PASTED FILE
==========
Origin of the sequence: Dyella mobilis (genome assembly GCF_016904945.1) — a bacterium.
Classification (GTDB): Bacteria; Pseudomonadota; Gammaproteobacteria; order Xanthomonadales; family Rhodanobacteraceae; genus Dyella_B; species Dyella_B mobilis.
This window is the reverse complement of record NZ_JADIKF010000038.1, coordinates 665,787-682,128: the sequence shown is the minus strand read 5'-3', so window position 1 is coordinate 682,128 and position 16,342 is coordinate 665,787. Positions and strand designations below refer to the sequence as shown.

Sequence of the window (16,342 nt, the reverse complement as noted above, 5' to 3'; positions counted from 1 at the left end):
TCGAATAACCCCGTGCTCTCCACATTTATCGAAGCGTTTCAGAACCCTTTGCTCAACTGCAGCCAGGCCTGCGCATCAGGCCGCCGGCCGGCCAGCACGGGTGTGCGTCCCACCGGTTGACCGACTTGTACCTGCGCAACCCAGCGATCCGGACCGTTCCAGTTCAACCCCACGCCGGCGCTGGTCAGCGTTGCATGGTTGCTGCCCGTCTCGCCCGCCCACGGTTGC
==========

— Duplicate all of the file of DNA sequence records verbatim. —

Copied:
Origin of the sequence: Dyella mobilis (genome assembly GCF_016904945.1) — a bacterium.
Classification (GTDB): Bacteria; Pseudomonadota; Gammaproteobacteria; order Xanthomonadales; family Rhodanobacteraceae; genus Dyella_B; species Dyella_B mobilis.
This window is the reverse complement of record NZ_JADIKF010000038.1, coordinates 665,787-682,128: the sequence shown is the minus strand read 5'-3', so window position 1 is coordinate 682,128 and position 16,342 is coordinate 665,787. Positions and strand designations below refer to the sequence as shown.

Sequence of the window (16,342 nt, the reverse complement as noted above, 5' to 3'; positions counted from 1 at the left end):
TCGAATAACCCCGTGCTCTCCACATTTATCGAAGCGTTTCAGAACCCTTTGCTCAACTGCAGCCAGGCCTGCGCATCAGGCCGCCGGCCGGCCAGCACGGGTGTGCGTCCCACCGGTTGACCGACTTGTACCTGCGCAACCCAGCGATCCGGACCGTTCCAGTTCAACCCCACGCCGGCGCTGGTCAGCGTTGCATGGTTGCTGCCCGTCTCGCCCGCCCACGGTTGC